Nov. 2, 2019 — Staff from the Lane County Department of Public Works Land Management Division held an informational meeting Monday evening at The Florence Events Center. The public meeting was held to elicit public input on proposed changes to a number of county codes.
The forum presented area residents a series of proposed changes to the codes and regulations that classify flood related incidents in Lane County.
This meeting was the result of the passage of Ordinance 18-08 by Lane County Commissioners in January of 2019, which directed staff to initiate a series of public meeting to solicit citizen feedback on the county’s floodplain regulations and proposed updates to related county codes. Monday’s meeting was the second of three planned informational presentations to be held as adjustments to the county planning codes continuing into 2020.
The hope of the commissioners is to mitigate or reduce the destruction caused by future flooding events. One of the major reasons the county is updating its maps is due to Lane County’s membership in the National Flood Insurance Program (NFIP).
The county’s participation in the NFIP goes back to the 1970s and theoretically allows residents in a designated floodplain to purchase property insurance at a more affordable rate, or when insurance is unavailable through a retail insurance agency.
Floods in this region are often part of the annual weather cycle for those that live on, or close to, the 110-mile-long Siuslaw River.
Unfortunately, the Siuslaw has no flood control devices installed anywhere along its length, so controlling the rise of the river is impossible. There have also been unusually serious floods in low-lying areas of the river over the last few years due to heavy spring rains.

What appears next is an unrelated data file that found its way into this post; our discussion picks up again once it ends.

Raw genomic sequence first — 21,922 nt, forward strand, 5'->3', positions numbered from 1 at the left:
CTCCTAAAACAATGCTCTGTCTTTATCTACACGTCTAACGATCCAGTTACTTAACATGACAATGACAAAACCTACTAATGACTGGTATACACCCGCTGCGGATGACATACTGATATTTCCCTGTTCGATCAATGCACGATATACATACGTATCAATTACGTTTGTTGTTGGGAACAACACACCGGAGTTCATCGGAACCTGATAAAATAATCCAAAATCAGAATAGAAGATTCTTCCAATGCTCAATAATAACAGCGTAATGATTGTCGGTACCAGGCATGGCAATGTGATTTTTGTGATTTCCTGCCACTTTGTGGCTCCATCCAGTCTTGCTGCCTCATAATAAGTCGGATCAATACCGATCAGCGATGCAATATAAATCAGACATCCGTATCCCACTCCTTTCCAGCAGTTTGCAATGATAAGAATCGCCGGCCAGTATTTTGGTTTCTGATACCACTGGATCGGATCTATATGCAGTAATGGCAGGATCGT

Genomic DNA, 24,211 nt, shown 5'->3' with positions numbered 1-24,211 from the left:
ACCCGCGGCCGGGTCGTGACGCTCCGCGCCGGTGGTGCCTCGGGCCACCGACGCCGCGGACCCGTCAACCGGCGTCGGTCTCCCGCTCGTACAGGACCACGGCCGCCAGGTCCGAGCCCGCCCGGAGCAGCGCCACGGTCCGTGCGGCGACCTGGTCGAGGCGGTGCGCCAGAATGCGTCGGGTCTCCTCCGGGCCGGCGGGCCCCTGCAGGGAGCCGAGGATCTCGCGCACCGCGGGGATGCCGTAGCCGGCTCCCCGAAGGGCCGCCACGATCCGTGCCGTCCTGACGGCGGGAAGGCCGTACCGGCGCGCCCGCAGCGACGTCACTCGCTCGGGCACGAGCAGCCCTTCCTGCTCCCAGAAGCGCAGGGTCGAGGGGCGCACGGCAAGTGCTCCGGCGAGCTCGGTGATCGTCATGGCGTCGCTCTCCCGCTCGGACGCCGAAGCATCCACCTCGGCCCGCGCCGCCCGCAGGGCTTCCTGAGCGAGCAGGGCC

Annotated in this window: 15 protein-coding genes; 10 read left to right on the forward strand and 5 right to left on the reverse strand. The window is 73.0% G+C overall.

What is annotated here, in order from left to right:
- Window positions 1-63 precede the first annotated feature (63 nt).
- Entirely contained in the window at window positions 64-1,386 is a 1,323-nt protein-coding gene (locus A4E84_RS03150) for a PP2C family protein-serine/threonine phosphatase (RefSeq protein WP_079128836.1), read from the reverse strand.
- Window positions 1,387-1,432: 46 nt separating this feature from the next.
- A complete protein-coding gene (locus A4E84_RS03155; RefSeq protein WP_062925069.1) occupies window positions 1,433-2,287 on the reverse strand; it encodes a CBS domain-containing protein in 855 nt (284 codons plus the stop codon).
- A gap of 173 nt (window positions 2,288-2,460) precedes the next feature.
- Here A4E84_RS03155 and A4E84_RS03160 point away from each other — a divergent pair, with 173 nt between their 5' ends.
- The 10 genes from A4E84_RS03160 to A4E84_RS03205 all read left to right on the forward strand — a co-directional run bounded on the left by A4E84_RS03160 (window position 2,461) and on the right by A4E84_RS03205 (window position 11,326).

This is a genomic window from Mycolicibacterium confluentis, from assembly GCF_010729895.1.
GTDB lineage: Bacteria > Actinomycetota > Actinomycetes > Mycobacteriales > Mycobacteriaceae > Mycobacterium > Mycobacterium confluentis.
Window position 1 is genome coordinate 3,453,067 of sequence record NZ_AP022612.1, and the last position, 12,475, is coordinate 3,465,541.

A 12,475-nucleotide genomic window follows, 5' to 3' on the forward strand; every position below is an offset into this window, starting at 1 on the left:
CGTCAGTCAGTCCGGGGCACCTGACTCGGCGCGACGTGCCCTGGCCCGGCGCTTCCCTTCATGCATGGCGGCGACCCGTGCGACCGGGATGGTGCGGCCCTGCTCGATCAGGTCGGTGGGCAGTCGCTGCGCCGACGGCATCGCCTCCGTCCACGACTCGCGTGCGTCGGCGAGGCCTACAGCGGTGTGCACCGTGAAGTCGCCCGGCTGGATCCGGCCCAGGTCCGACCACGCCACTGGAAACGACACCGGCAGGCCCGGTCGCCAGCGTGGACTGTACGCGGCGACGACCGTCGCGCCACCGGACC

Seasonal flooding here and upriver has been observed since Florence was established in 1893 and serious floods have been recorded and archived for almost two centuries. As a result, the uncertainty and the disruptive impact of flooding is a familiar part of many local resident’s lives. This outreach effort by planning staff is officially titled The Lane County Floodplain Code Modernization Project, and the presentation was led by Rachel Serslev, project manager for the update.
Serslev addressed the small group of fewer than a dozen residents as she reviewed proposed changes to the floodplain code regulations, stressing the County Board of Commissioners have directed planners to solicit community input on the planning departments proposed changes. “First and foremost, we are going through the process to modernize Lane codes. We’ve updated a couple of our zoning chapters in order to make the code a little easier to read and more accessible to the public. So, this floodplain code update fits into that modernization process,” Serslev said.
There are more than 12,000 properties located within the flood plain in Lane County, all of which can be reviewed at www.lanecounty.org/floodplaincode.
More than 140,000 acres of land in the floodplain and the future development of these areas will be influenced by the final results of the public hearings. All comments, concerns and
questions received from the public will be shared with commissioners for inclusion in their deliberations.
Serslev stated she and county staff were in the initial stages of providing the public with the planning departments proposed changes to the code, but the process was also focused on receiving feedback and suggestions on how to improve the wording to be used in the updated code.
“We also got some input from Lane County Commissioners directing us to do these floodplain updates. They have shown a large interest in making sure that our rules and regulations address the natural hazards that are actually happening in this area,” she said.
Florence, the Siuslaw River and the adjoining estuary have also been included in revisions underway to update the region’s Federal Emergency Management Agency (FEMA) Floodplain maps.
The FEMA project and the Lane County project are not directly related, although the data requirements that guide the county planners are set by FEMA. In this instance the update is primarily to allow for a more accurate data base for the insurance companies and residents involved in the NFIP.